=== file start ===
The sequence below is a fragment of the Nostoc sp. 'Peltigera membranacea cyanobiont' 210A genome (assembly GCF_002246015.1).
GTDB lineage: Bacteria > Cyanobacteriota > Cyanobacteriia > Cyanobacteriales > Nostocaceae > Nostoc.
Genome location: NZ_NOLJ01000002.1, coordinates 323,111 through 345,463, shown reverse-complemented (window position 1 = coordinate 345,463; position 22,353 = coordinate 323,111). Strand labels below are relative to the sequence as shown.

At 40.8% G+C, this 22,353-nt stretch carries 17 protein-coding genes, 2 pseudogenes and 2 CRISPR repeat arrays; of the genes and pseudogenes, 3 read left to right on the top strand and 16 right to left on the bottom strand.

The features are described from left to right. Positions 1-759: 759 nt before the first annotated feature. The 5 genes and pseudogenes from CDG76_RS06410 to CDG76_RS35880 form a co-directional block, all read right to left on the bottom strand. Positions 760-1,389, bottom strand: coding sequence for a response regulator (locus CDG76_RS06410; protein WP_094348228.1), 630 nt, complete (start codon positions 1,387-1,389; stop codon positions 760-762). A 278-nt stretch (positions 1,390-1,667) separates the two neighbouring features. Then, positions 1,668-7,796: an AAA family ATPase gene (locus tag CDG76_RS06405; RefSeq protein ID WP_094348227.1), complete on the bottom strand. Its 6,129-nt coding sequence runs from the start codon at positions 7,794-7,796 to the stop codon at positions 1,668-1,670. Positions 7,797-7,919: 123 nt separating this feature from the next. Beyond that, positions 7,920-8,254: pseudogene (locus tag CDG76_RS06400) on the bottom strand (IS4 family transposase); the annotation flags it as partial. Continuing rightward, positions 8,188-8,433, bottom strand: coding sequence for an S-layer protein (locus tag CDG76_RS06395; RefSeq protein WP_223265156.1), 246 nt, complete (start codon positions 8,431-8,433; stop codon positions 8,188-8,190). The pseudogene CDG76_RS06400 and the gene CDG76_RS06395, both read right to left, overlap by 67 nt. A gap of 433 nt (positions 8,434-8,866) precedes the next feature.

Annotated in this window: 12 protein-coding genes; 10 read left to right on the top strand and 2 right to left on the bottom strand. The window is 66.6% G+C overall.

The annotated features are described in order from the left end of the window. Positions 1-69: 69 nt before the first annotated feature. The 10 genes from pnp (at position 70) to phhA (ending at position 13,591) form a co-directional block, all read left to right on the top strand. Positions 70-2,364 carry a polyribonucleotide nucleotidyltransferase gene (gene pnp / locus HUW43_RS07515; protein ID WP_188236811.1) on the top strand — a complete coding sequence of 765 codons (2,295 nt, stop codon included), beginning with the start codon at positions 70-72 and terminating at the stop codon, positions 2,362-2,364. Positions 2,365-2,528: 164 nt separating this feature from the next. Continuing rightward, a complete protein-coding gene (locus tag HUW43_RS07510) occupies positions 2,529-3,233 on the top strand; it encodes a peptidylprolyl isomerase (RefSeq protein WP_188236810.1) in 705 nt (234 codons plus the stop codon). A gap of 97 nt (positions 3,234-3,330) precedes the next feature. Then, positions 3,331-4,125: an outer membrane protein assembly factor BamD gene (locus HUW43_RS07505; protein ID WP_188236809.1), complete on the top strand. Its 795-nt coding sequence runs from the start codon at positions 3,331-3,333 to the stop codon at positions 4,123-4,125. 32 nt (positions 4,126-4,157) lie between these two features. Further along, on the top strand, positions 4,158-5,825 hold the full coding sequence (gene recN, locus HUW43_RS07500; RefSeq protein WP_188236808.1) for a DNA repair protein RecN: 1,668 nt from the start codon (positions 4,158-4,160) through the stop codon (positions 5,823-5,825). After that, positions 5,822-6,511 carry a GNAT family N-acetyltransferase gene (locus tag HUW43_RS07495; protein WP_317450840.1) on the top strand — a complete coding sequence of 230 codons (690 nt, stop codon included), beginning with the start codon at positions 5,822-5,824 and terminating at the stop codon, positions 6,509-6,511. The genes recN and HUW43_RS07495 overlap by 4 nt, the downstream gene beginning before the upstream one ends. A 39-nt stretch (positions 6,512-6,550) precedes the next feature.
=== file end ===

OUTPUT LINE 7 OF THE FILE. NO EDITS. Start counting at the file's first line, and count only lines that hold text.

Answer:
The annotated features are described in order from the left end of the window. Positions 1-69: 69 nt before the first annotated feature. The 10 genes from pnp (at position 70) to phhA (ending at position 13,591) form a co-directional block, all read left to right on the top strand. Positions 70-2,364 carry a polyribonucleotide nucleotidyltransferase gene (gene pnp / locus HUW43_RS07515; protein ID WP_188236811.1) on the top strand — a complete coding sequence of 765 codons (2,295 nt, stop codon included), beginning with the start codon at positions 70-72 and terminating at the stop codon, positions 2,362-2,364. Positions 2,365-2,528: 164 nt separating this feature from the next. Continuing rightward, a complete protein-coding gene (locus tag HUW43_RS07510) occupies positions 2,529-3,233 on the top strand; it encodes a peptidylprolyl isomerase (RefSeq protein WP_188236810.1) in 705 nt (234 codons plus the stop codon). A gap of 97 nt (positions 3,234-3,330) precedes the next feature. Then, positions 3,331-4,125: an outer membrane protein assembly factor BamD gene (locus HUW43_RS07505; protein ID WP_188236809.1), complete on the top strand. Its 795-nt coding sequence runs from the start codon at positions 3,331-3,333 to the stop codon at positions 4,123-4,125. 32 nt (positions 4,126-4,157) lie between these two features. Further along, on the top strand, positions 4,158-5,825 hold the full coding sequence (gene recN, locus HUW43_RS07500; RefSeq protein WP_188236808.1) for a DNA repair protein RecN: 1,668 nt from the start codon (positions 4,158-4,160) through the stop codon (positions 5,823-5,825). After that, positions 5,822-6,511 carry a GNAT family N-acetyltransferase gene (locus tag HUW43_RS07495; protein WP_317450840.1) on the top strand — a complete coding sequence of 230 codons (690 nt, stop codon included), beginning with the start codon at positions 5,822-5,824 and terminating at the stop codon, positions 6,509-6,511. The genes recN and HUW43_RS07495 overlap by 4 nt, the downstream gene beginning before the upstream one ends. A 39-nt stretch (positions 6,512-6,550) precedes the next feature.